These stories highlight that addiction is a serious disease that has many ways to hurt, even kill. It’s not about the drug of choice, but about the underlying neurobiological disease: Addiction. 

    Remember, all addictive drugs—whether legal (alcohol, cannabis), prescription (Xanax, oxycodone), or illegal (heroin, cocaine)—cause a dopamine reaction in the brain. It is the powerful dopamine rush, rather than the specific action of the drug (heroin on the endorphin system, alcohol on the GABA system, and so on) that triggers the reactivation of the neurocircuitry, the feedback loop, of the disease. This explains why reinstatement of drug use behaviours can occur regardless of whether or not a person’s history of use is with that particular drug.  

    Could there come a point where a person’s MDS has healed to the point where they could use in moderation without triggering a reactivation of the disease? It’s certainly possible. Scientific studies show significant (though not full) recovery within the dopamine system after one year to 17 months of abstaining from use, even among meth users, whose dopamine system sustained significant injury from meth’s dramatic neurotoxic effects. 

    There is no reason to think that the MDS does not continue to recover and heal past this point. The problem is that there is no way to tell whether the MDS has recalibrated other than by exposing yourself to the drug and seeing what happens. And even if first exposure does not trigger behavioural reinstatement, it is possible that continued exposure to the drug might re-excite the neurochemical circuitry and lead to relapse. 

    A better question might be this: if someone has wrestled their life back from the grasp of addiction, what value could, say, moderate drinking or occasional cannabis use offer that would outweigh the potential risk of a return to the disease state of addiction? 

     A frequently heard question is this:  Can the brain heal itself to the point where a in recovery could safely drink or use again? It’s possible, but the only way to find out is to drink or use and see what happens, with the ongoing risk that each exposure might re-excite the neurochemical circuitry of addiction and lead to a reinstatement of the disease state.   A better question might be this:  If someone has fought their way free from the grip of addiction, what value could moderate drinking or occasional drug use possibly offer that would outweigh the risk of a return to the disease state of active addiction?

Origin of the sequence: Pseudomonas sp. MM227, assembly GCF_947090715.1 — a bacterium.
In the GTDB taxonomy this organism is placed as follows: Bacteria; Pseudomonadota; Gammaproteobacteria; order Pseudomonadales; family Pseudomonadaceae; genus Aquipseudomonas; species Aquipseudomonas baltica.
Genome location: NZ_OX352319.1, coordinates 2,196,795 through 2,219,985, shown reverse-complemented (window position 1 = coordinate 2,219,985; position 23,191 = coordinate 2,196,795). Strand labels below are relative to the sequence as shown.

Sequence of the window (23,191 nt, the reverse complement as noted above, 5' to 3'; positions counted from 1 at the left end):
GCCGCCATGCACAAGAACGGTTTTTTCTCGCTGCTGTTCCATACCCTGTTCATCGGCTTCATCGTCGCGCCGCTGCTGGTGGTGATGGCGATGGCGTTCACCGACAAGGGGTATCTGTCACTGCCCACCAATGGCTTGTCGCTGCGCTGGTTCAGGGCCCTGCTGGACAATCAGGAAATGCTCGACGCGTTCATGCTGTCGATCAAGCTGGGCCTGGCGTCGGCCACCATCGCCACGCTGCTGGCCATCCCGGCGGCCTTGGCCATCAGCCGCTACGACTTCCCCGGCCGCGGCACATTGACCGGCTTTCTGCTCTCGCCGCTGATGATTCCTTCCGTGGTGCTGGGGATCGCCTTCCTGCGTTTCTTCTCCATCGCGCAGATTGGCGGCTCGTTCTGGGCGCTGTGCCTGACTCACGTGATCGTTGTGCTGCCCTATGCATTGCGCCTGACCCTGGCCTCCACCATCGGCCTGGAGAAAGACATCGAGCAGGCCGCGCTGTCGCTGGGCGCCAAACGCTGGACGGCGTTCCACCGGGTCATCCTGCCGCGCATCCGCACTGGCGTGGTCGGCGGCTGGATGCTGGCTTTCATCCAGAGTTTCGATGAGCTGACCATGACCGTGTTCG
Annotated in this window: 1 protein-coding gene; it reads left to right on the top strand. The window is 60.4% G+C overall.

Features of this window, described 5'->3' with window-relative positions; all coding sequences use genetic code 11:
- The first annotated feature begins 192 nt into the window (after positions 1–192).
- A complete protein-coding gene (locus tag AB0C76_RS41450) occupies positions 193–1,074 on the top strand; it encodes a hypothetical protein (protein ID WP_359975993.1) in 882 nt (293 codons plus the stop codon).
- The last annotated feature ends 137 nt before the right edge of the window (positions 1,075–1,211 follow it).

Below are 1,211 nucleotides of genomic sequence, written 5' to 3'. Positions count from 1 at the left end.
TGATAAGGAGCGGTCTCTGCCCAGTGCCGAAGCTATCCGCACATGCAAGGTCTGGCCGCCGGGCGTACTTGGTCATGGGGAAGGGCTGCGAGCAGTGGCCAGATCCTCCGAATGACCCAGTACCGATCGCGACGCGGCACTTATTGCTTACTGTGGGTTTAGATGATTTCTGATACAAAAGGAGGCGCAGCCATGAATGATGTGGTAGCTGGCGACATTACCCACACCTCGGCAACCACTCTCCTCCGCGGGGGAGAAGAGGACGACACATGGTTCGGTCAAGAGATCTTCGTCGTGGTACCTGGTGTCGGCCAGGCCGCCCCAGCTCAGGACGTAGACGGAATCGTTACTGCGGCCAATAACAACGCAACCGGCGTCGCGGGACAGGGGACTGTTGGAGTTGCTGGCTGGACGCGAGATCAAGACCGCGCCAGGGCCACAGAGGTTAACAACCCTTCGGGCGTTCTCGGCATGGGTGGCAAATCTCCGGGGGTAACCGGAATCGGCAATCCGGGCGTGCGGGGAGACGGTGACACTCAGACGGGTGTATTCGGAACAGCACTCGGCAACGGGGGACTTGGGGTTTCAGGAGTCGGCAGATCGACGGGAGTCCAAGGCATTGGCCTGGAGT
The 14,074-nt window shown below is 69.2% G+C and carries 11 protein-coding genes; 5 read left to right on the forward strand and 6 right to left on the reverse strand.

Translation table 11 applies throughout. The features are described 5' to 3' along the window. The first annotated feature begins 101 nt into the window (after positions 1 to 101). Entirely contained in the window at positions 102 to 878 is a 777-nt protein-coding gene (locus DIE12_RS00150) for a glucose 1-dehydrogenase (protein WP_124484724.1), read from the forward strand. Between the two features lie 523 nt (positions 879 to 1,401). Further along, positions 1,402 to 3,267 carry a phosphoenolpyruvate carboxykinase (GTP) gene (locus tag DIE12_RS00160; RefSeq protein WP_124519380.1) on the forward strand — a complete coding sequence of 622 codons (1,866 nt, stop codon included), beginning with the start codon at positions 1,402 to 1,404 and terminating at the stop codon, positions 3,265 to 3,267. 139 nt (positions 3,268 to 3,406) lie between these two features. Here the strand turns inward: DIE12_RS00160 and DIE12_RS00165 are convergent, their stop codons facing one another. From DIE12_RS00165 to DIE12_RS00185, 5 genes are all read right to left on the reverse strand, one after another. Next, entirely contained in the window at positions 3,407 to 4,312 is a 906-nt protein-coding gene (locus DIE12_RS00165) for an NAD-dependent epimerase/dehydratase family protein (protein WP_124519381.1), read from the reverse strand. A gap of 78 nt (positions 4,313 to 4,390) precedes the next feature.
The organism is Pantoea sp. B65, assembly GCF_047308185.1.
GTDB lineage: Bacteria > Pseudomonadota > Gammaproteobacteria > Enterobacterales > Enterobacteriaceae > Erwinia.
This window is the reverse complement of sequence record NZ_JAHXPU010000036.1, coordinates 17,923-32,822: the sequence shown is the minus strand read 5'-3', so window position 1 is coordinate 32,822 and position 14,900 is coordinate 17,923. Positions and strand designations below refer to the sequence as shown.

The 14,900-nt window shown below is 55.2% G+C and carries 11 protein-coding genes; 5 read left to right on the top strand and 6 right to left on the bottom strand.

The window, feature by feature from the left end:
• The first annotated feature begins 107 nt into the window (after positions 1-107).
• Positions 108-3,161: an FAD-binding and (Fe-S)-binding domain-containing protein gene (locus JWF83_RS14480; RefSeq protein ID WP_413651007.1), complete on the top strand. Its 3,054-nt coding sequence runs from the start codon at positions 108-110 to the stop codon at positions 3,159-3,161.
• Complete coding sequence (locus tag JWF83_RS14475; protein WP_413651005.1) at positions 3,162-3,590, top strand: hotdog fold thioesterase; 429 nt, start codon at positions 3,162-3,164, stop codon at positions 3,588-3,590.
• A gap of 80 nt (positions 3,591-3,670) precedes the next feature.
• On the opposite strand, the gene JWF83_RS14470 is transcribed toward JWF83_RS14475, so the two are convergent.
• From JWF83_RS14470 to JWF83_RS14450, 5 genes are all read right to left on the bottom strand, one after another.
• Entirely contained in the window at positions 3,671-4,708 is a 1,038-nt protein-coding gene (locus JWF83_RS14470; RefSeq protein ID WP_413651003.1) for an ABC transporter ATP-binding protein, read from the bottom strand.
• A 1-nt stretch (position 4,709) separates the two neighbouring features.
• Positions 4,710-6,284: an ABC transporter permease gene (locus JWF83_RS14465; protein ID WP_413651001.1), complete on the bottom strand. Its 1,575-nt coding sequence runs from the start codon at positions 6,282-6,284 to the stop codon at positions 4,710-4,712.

Why Choose Renascent?

    Renascent is committed to evidence-informed best practice. This means we follow the best science.

    Whether this is your first addiction treatment experience or your tenth, we know that recovery is possible. Relapse is a symptom of the chronic disease of addiction. Chronic diseases are not cured; they are either active or in remission. Relapse is not a moral failing, and it’s not a choice: it’s a recurring episode of a poorly treated chronic disease. 

    Recovery is possible for everyone, and at Renascent we know that a critical part of sustained recovery is learning how to keep a chronic disease in remission. We equip our clients with the tools to keep their disease in remission and to avoid the risks of relapse going forward—no matter how many times they have relapsed before. 

    At Renascent we follow an abstinence-based recovery model because we follow the best science. We teach our clients about the nature of addiction and we give them the tools to recover. Recovery is not about finding a way to safely use drugs or drink, but about finding a way to build a life where you no longer turn to drugs or alcohol. We know that this is possible; we’ve seen it happen for so many of our successful graduates for more than 50 years.  

    When you choose Renascent—whether for yourself, your loved one, your employee, family member or friend—you are choosing a program that is not just about the days in treatment but all the days that come after treatment that, strung together, build a lifetime of recovery. 

    Your road to recovery starts here.

    Talk to someone who’s been where you are. Get help today.

    Related Reading

    The Neurobiology of Addiction – Part One: The Importance of Alcohol- and Drug-Free Recovery

    Renascent addiction rehab programs and support

    About the Authors

    Renascent Staff
    The staff at Renascent is passionate about helping people with substance addictions so they can reach their full recovery – with compassion, respect, empathy and understanding. Our staff includes our counsellors, all of whom have lived experience of addiction and recovery.